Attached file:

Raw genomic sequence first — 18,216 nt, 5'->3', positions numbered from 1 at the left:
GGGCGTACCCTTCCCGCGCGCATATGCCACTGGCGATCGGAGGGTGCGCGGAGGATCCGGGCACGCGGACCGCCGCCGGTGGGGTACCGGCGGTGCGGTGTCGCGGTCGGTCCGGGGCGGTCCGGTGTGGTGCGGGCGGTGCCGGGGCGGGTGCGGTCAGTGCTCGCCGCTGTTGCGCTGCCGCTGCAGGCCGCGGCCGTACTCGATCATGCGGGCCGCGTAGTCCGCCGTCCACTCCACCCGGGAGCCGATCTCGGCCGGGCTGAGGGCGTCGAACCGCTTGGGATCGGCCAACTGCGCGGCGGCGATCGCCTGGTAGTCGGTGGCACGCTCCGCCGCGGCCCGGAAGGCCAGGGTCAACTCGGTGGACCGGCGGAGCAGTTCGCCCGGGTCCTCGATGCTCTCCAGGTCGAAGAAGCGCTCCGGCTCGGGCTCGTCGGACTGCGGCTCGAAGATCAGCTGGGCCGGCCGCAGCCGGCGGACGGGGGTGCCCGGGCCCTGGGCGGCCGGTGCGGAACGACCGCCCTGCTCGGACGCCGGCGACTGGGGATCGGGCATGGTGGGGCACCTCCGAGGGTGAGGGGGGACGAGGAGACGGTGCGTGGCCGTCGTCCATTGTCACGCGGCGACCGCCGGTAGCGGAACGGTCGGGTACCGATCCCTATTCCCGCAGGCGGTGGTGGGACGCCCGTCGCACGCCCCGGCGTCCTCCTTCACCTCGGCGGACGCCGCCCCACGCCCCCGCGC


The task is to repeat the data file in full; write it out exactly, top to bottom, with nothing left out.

Raw genomic sequence first — 18,216 nt, 5'->3', positions numbered from 1 at the left:
GGGCGTACCCTTCCCGCGCGCATATGCCACTGGCGATCGGAGGGTGCGCGGAGGATCCGGGCACGCGGACCGCCGCCGGTGGGGTACCGGCGGTGCGGTGTCGCGGTCGGTCCGGGGCGGTCCGGTGTGGTGCGGGCGGTGCCGGGGCGGGTGCGGTCAGTGCTCGCCGCTGTTGCGCTGCCGCTGCAGGCCGCGGCCGTACTCGATCATGCGGGCCGCGTAGTCCGCCGTCCACTCCACCCGGGAGCCGATCTCGGCCGGGCTGAGGGCGTCGAACCGCTTGGGATCGGCCAACTGCGCGGCGGCGATCGCCTGGTAGTCGGTGGCACGCTCCGCCGCGGCCCGGAAGGCCAGGGTCAACTCGGTGGACCGGCGGAGCAGTTCGCCCGGGTCCTCGATGCTCTCCAGGTCGAAGAAGCGCTCCGGCTCGGGCTCGTCGGACTGCGGCTCGAAGATCAGCTGGGCCGGCCGCAGCCGGCGGACGGGGGTGCCCGGGCCCTGGGCGGCCGGTGCGGAACGACCGCCCTGCTCGGACGCCGGCGACTGGGGATCGGGCATGGTGGGGCACCTCCGAGGGTGAGGGGGGACGAGGAGACGGTGCGTGGCCGTCGTCCATTGTCACGCGGCGACCGCCGGTAGCGGAACGGTCGGGTACCGATCCCTATTCCCGCAGGCGGTGGTGGGACGCCCGTCGCACGCCCCGGCGTCCTCCTTCACCTCGGCGGACGCCGCCCCACGCCCCCGCGC